Last year Buddy loved the tree, but in his excitement was not as careful with it as he should have been, and keeping the tree safe from him, our German Shepherd, and our cat was an exercise in frustration. We also lost some ornaments, some of which I was secretly glad were broken, others which had sentimental value to me.
And then of course after all this effort to decorate and keep the tree safe, there’s the extra effort in taking it down. Which is also a tremendous pain in the ass.
So after taking the tree down last year I decided that this year we aren’t doing a tree. Or decorating. And damn what anyone else thinks!
Considering my kids are so young and do get so excited about the tree, something about not decorating seems downright scandalous. But I’ve been working on creating other traditions instead. For instance I got some green felt and cut it out in the shape of a tree and had them decorate that with little pompoms, which they liked. They liked it so much I’m going to have to run out and get more pompoms as soon as I’m sure that the stores won’t be crowded (yeah, I have issues with agoraphobia). And they both enjoyed dancing to Christmas carols.
They’ll be cookies to decorate, shows to watch, and we take them to plenty of activities where they can meet Santa and see Christmas trees that they won’t be lacking in Christmas activities. But for now dealing with a tree is just more stress than I can handle, especially when the bulk of caring for it falls disproportionately on me.
And perhaps, once the kids get older and more mature, we can get the tree out again.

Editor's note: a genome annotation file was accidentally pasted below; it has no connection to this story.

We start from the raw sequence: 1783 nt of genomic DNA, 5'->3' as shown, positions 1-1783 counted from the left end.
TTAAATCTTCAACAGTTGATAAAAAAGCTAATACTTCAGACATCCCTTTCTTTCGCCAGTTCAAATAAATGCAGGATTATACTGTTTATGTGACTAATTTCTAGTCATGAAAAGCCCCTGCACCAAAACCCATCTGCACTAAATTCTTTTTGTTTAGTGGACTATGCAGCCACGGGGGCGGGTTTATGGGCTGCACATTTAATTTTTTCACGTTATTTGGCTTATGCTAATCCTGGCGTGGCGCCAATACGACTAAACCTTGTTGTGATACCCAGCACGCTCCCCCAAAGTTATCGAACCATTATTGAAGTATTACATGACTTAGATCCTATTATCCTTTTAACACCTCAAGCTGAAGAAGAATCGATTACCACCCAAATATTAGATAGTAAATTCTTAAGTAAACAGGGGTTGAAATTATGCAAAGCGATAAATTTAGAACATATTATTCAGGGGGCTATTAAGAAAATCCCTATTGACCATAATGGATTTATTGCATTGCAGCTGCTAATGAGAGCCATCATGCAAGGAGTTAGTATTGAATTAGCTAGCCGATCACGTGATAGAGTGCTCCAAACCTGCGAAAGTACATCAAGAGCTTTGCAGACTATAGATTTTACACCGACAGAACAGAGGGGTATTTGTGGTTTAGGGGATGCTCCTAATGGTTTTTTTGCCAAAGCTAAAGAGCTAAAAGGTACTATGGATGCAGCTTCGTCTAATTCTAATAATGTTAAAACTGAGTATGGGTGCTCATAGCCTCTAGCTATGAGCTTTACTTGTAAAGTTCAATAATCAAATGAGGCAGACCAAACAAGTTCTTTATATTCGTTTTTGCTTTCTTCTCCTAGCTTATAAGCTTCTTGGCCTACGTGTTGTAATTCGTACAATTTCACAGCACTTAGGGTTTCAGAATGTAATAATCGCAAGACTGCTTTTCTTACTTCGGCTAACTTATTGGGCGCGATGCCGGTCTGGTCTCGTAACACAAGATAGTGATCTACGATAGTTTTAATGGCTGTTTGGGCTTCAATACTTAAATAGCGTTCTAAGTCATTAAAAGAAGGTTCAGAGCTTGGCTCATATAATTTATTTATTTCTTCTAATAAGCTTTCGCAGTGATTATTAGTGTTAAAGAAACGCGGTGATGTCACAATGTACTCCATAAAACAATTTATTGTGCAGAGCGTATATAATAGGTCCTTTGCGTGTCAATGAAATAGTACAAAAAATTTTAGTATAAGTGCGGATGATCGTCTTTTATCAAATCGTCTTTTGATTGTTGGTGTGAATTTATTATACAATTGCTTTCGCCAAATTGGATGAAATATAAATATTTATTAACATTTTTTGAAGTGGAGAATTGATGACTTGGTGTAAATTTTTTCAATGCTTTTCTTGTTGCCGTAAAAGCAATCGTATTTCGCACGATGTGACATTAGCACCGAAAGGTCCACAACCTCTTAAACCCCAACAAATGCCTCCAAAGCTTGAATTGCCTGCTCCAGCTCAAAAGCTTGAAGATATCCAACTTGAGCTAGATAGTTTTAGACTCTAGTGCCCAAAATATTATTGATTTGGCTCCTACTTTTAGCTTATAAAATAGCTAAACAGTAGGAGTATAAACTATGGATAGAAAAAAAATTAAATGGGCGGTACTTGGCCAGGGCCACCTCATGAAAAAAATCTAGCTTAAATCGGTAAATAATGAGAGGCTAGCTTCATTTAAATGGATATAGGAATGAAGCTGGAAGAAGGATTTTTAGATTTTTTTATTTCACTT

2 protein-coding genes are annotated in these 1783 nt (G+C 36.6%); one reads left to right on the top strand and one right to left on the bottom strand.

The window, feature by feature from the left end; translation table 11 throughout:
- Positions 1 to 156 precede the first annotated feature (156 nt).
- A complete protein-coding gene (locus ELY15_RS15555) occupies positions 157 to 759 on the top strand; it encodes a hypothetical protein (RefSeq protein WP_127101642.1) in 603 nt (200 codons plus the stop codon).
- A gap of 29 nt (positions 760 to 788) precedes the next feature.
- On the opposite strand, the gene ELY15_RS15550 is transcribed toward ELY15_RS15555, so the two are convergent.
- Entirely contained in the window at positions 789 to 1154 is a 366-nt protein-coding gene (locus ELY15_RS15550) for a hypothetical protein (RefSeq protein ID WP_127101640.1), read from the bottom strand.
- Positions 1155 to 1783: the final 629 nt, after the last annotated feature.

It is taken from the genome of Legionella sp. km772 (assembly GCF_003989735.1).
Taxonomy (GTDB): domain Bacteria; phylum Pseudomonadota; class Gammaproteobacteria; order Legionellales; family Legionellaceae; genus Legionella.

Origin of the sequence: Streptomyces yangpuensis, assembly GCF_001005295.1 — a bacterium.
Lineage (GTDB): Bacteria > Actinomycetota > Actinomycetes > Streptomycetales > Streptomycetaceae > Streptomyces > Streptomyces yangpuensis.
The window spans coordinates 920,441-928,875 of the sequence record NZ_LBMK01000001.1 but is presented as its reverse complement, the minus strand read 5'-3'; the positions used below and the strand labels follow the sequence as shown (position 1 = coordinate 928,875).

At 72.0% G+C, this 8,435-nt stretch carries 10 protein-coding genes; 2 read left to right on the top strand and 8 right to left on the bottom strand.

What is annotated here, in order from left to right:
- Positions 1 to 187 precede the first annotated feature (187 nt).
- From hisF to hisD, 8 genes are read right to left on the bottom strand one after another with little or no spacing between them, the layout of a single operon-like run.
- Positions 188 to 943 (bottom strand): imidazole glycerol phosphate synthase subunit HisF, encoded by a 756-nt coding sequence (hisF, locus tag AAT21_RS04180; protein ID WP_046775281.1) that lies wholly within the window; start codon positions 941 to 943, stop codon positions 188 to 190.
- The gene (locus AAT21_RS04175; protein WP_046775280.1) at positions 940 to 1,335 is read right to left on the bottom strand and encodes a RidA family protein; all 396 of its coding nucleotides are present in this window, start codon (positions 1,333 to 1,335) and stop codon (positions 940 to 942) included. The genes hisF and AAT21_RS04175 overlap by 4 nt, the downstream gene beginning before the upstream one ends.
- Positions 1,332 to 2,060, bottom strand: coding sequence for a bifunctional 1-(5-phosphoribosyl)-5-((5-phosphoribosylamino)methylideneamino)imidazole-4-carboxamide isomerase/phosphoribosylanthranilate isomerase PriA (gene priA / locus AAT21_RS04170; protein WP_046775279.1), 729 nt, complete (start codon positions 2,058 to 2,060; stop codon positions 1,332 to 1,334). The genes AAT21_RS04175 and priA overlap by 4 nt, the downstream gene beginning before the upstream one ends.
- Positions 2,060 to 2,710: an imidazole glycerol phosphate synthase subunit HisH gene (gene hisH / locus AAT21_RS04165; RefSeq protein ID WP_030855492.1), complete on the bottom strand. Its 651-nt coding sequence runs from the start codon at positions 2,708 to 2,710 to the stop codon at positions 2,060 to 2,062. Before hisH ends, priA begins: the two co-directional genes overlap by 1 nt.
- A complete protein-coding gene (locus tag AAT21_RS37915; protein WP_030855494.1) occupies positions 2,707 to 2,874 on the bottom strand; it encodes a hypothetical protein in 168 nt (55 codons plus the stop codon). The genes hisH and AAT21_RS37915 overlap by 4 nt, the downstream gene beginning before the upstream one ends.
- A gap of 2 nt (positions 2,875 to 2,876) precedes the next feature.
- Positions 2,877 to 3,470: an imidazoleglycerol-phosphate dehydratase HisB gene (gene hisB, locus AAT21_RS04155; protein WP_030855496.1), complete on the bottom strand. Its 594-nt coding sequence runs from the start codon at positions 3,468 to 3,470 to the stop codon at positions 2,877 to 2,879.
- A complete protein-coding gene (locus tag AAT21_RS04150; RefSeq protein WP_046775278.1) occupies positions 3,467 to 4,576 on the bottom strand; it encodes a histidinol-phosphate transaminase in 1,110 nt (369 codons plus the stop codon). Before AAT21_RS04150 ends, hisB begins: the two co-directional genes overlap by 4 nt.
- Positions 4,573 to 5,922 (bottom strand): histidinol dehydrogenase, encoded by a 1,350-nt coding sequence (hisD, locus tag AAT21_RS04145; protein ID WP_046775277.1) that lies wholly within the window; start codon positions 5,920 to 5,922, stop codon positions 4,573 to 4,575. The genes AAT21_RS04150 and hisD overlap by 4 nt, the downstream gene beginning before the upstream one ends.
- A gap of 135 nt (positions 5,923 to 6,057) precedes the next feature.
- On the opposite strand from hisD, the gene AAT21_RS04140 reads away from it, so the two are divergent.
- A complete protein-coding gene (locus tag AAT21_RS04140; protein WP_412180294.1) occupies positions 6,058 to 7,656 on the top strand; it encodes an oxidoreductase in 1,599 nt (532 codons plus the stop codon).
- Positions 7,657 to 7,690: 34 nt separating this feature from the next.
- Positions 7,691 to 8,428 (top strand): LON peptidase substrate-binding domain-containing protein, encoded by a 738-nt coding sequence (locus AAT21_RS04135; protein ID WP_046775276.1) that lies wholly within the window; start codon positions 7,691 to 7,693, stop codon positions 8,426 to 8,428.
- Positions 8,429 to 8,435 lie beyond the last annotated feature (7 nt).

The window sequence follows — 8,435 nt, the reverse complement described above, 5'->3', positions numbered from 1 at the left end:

Sometimes when life throws a curveball, it’s pleasant.
Since Buddy was born Andy has taken him to Mass, while I have a bit of time to myself. As Buddy has gotten older and as Sissy has come along, Andy has become more and more dissatisfied with the arrangement. His church does not have a nursery or Sunday school. Raised in a heavily Protestant area I was surprised to learn these are not common in Catholic Churches. It’s all about Mass and children and infants are expected to sit through it.
All told Andy and I have been together in some form or fashion for twelve or thirteen years. We met in college, started dating about a year after that and things quickly progressed once we were dating. So here we are now, 8 years of marriage, two kids, a cat and a dog. And most days the fact that we’re also a mixed faith couple doesn’t come in to play. We’re too busy living life to notice. But other times it does.
If you’ve met someone who has different religious belief than you do and want to pursue a relationship with them, let me share with you what would have made this journey a helluva lot easier. Honesty. Even if it’s difficult, even if it hurts, even if it may mean ending the relationship. Be honest. Because while there are a lot of good things in our relationship, it could all come crashing down because of the dishonesty that was sown at the beginning of it.